With technological changes in the film and TV business on the horizon, Rickett directed his efforts toward screenwriting. This was no easy task since his grade school years scarcely provided any useful writing skills. With the help of his closest friends, David taught himself all the nuts and bolts skills it takes to be a good writer. He also jumped head first into the computer technology being used for word processing in the late 1980s.
To sharpen the storytelling abilities he brought with him from a childhood of TV and movie viewing, and his Cinema degree, he took classes with John Truby, one of the preeminent teachers of screenwriting and storytelling in Hollywood. Rickett on Truby: “What’s always drawn me to Truby is his assertion that the three-act structure for screenplays is worse than useless since it’s an anachronism left over from the days of live theater when a curtain came down so they could change the scenery.”
Another formative influence on Rickett began when he and John Travers rented their first apartment in North Hollywood. Their next door neighbor was novelist Roderick Thorp. Thorp was having an up and down career and slumming it with the recent film grads under the takeoff pattern for the Burbank Airport. But soon came the news that Thorp’s 1979 novel was being adapted by 20th Century Fox for their summer release in 1988. That movie became the iconic blockbuster “Die Hard” starring Bruce Willis. Soon after, Thorp had a new house and new wife. However that neighborly interaction led to Rickett being employed and mentored by the veteran writer. Subsequently they collaborated on a few writing projects, selling a couple options and going to pitch meetings at the studios.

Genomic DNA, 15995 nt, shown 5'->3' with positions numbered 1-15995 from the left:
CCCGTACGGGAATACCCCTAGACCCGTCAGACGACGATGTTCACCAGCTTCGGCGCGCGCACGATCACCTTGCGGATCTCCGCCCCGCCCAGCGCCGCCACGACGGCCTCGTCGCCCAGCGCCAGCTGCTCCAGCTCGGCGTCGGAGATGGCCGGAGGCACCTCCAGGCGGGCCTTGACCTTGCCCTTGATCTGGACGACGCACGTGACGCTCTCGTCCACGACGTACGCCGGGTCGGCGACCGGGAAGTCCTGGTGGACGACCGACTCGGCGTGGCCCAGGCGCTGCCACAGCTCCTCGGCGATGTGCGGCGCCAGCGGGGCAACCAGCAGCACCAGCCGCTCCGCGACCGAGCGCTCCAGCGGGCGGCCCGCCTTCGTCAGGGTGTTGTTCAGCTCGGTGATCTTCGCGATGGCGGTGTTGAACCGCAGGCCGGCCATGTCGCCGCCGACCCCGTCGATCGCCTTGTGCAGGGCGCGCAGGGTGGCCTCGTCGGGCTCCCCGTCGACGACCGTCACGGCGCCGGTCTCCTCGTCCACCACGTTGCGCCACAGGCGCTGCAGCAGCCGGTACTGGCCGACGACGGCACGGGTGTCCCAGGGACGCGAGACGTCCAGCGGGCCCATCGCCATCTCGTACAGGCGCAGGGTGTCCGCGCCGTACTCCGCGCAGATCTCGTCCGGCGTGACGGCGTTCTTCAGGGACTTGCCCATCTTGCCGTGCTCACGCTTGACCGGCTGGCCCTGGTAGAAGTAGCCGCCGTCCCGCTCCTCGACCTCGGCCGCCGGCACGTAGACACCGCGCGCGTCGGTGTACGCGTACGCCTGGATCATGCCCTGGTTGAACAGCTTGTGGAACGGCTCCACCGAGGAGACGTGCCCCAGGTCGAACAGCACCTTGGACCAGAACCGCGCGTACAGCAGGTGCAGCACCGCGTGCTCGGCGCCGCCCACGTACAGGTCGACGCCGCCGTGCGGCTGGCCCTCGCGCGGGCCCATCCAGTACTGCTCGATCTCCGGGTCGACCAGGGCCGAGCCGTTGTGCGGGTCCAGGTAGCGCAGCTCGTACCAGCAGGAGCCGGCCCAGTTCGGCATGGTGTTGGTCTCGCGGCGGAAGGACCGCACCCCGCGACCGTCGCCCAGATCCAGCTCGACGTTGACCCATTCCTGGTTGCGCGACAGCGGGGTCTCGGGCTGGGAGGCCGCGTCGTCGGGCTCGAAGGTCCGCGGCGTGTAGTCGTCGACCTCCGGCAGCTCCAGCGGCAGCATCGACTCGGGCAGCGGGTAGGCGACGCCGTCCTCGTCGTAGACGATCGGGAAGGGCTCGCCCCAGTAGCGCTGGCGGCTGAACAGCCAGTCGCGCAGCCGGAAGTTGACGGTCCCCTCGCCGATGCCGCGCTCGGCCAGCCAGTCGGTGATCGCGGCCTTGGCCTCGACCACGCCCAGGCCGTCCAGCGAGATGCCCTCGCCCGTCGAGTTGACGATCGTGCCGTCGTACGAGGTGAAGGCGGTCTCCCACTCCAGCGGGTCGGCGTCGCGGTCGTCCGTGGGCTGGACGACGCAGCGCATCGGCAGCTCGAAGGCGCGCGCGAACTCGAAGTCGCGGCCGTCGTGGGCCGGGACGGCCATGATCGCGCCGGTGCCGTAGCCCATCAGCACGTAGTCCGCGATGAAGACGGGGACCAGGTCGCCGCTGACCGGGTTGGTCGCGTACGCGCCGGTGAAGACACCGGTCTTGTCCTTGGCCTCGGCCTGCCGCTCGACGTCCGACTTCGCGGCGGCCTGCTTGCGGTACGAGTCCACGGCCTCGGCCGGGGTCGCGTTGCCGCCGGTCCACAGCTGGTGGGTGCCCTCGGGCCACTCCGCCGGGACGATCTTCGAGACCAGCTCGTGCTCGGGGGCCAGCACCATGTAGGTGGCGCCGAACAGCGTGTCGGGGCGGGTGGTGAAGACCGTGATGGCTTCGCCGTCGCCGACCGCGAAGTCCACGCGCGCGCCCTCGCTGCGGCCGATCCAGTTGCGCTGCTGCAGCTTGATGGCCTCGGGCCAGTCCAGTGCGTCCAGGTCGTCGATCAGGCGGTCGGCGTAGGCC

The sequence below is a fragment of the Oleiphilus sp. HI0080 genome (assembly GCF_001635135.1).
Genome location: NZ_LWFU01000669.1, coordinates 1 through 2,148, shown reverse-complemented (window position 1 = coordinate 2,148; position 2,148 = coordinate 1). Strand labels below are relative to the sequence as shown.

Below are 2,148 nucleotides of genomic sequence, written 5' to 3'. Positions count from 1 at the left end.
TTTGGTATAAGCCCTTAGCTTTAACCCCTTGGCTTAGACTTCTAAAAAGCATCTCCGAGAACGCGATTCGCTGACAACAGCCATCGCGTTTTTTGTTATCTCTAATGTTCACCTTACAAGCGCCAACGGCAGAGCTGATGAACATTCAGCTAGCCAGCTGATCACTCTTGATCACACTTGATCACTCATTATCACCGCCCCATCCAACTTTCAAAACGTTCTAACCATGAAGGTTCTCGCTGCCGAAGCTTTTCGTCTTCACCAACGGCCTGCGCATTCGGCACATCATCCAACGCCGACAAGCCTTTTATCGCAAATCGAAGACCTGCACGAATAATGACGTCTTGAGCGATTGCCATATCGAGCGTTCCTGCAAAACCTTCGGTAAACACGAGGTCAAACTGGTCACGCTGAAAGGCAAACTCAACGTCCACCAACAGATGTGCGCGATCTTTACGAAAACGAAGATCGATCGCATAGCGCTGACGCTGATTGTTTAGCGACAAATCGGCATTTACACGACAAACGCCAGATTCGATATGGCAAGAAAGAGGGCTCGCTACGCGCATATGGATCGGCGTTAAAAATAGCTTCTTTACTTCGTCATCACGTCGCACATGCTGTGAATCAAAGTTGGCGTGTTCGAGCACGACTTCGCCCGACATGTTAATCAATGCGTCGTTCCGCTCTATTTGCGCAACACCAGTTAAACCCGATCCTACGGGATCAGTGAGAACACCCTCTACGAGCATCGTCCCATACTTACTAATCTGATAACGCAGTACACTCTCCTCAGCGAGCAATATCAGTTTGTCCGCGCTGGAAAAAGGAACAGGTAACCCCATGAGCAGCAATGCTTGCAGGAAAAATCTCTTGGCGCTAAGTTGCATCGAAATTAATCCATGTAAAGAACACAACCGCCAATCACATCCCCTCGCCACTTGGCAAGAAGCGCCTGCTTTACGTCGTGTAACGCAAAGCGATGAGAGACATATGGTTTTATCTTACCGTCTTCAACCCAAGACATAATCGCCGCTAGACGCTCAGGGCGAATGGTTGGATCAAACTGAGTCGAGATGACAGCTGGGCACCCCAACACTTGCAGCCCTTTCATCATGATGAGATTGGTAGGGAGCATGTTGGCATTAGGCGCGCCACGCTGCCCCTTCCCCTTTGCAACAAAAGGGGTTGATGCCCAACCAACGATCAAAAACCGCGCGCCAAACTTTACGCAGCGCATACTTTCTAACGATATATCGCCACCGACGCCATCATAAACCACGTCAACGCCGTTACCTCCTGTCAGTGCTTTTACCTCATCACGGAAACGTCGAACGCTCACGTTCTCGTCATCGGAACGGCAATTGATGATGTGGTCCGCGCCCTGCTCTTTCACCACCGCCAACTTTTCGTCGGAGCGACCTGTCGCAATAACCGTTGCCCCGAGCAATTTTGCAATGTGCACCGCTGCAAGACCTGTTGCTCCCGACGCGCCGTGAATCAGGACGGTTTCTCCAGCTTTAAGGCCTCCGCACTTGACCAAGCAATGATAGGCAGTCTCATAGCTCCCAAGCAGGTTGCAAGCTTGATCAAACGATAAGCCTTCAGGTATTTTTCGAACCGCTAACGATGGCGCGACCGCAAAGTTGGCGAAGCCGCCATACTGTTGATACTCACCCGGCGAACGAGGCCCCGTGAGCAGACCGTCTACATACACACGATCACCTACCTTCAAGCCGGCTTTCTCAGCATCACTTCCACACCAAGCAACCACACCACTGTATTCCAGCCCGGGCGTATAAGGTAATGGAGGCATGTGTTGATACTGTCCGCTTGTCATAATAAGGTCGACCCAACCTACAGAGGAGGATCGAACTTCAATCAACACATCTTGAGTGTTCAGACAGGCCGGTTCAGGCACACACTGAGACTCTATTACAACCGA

Later Rickett joined the rental department at Ametron Audio Visual in Hollywood, participating in the heyday of their 40 year dominance in professional sales and rentals of electronic equipment. This gave David the opportunity for a hands-on experience with new technology, most notably the burgeoning field of digital video. The portability and quality of the new cameras was amazing to see, but it was how digital video could be easily edited and manipulated with a desktop computer that reignited his interest in computers.